Limelight Lounge is home to Sunshine’s comedy club, and there were four or five shows most nights of our cruise. Usually the first show was all-ages, with later shows designated as adults-only. The quality of comedians varied greatly, but with two new acts every three or four days, there was a lot to choose from.
Another spot for live shows was Ocean Plaza, a venue that was used for bands doing rock covers, as well as themed trivia games and karaoke.
The sports bar on Carnival Sunshine is appropriately lined with TVs monitoring the game of the day. There’s a broader selection of beers available here, including four on tap—Bud Lite, Dos Equis, Presidente, and Thirsty Frog Red. These were available by the pint, 60-ounce pitcher, or 101-ounce tube. A sports trivia challenge was held here each evening.
The main Internet station was located next to JaveBlue Café. PCs were provided, and an attendant was often available for questions. There were also a couple Fun Hubs set up at other high-traffic areas of the ship (such as the lobby) where a couple computers were set up for guest use.
The WiFi was clunky the first couple days of our cruise, but thereafter ran pretty well—faster, in fact, than we’ve had on some other ships. The basic Internet usage plan was .75 per minute, plus a one-time $3.95 activation fee; this covered computers in the café as well as WiFi around the ship. There were various packages available that brought the per-minute price down to .64 per minute (45 minutes for $29), .49 per minute (120 minutes for $59), etc. There was a printer available, for .50 per page.
Though awkwardly located along a major thoroughfare on Deck 5 aft, we liked visiting the “pharmacists” at Alchemy, where bartenders prescribed tasty twists on classic elixirs for whatever ailed. The Curative Cosmopolitan is Absolute Citron doused with peach schnapps and cranberry juice; a lemon rind is torched with a lighter and spritzed onto the glass, illuminating the flavors beautifully. At $9 a pop, the drinks are pricey, but we tipped back a couple of their recommendations and found them to be great alternatives.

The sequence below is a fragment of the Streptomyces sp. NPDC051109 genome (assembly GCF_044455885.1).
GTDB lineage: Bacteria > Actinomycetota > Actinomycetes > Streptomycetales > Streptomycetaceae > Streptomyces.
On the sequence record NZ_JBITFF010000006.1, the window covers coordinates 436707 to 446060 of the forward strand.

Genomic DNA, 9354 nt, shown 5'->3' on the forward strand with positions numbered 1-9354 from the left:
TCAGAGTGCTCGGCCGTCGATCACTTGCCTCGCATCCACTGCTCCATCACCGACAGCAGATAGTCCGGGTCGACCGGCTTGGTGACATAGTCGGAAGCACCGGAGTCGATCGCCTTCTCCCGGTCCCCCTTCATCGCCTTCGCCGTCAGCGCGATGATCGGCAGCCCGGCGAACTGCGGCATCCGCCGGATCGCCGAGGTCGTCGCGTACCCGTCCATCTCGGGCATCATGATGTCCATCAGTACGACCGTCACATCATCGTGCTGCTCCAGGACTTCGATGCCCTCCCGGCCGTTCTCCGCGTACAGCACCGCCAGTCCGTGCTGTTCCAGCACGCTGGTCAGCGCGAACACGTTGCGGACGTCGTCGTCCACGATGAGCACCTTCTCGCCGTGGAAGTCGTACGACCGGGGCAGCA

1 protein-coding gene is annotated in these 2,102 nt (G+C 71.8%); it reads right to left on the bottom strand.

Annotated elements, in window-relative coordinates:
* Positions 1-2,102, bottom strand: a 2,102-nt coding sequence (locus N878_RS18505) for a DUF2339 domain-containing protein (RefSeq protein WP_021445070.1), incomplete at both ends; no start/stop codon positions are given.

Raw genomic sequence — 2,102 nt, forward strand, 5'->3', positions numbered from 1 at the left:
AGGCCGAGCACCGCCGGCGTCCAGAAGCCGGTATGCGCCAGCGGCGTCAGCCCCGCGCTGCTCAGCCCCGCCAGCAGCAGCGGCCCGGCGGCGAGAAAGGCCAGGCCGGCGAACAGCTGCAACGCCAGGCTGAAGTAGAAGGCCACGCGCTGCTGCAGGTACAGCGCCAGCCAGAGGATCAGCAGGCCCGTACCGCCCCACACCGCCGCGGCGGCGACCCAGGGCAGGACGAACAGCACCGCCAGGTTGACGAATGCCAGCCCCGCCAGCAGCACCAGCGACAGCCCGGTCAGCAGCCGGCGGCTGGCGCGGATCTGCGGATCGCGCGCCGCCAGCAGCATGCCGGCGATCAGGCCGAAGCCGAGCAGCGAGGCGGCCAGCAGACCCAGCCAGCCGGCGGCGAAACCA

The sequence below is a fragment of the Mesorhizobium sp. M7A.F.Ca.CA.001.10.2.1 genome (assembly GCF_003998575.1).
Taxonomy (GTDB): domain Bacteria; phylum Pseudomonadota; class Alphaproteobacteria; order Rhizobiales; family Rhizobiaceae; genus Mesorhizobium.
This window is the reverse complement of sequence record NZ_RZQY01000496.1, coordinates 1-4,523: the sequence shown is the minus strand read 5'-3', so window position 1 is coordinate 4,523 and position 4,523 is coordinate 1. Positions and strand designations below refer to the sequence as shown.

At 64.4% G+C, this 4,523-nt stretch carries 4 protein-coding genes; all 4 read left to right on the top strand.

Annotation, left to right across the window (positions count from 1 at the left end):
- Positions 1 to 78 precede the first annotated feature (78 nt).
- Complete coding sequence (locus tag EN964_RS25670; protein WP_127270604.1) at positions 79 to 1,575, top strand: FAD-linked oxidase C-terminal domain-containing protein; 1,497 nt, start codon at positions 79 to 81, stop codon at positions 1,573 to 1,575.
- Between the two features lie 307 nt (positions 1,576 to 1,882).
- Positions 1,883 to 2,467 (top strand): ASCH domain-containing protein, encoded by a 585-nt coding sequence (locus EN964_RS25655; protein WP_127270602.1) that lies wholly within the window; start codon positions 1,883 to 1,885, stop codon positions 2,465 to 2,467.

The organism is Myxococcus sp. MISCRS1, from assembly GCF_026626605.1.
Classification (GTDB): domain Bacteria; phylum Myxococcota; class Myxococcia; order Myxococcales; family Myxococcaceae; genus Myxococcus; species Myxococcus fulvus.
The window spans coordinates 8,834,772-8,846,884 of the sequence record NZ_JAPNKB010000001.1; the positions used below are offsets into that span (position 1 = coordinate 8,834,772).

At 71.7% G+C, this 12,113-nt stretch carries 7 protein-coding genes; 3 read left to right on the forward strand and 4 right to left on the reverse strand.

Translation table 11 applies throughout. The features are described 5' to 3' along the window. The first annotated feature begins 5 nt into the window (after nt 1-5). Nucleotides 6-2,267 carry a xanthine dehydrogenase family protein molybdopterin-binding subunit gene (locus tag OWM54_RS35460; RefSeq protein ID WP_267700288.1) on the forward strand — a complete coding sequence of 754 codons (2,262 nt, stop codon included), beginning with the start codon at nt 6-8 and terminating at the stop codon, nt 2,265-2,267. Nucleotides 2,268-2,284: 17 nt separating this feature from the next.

Carnival’s dress code is fairly informal, day and night. That said, “gym or basketball shorts, flip flops, bathing suit attire, cut-off jeans and men’s sleeveless shirts” are not allowed in the restaurants (presumably, though not explicitly, this policy is not in effect for the Lido Marketplace).
One or two nights of each cruise are designated as Elegant Evenings. In addition to the above, on these nights shorts, T-shirts, jeans, sportswear and baseball hats were not allowed in the restaurants. Jackets were not required for men.
Most Carnival ships have a formal shop renting tuxes for men; we didn’t find one open on Sunshine’s inaugural cruise, but it’s possible it was opened for subsequent cruises.
While it lacks the goofy themed ambience of the casinos on most Carnival ships, the Sunshine Casino was still a bright and alluring place for gamers to congregate. Located midship on Deck 5, the casino had an abundance of slot machines, along with table games (roulette, craps, blackjack and various types of poker) and the facility was busy whenever we were at sea, with slot machines staying open till 4 a.m. nightly.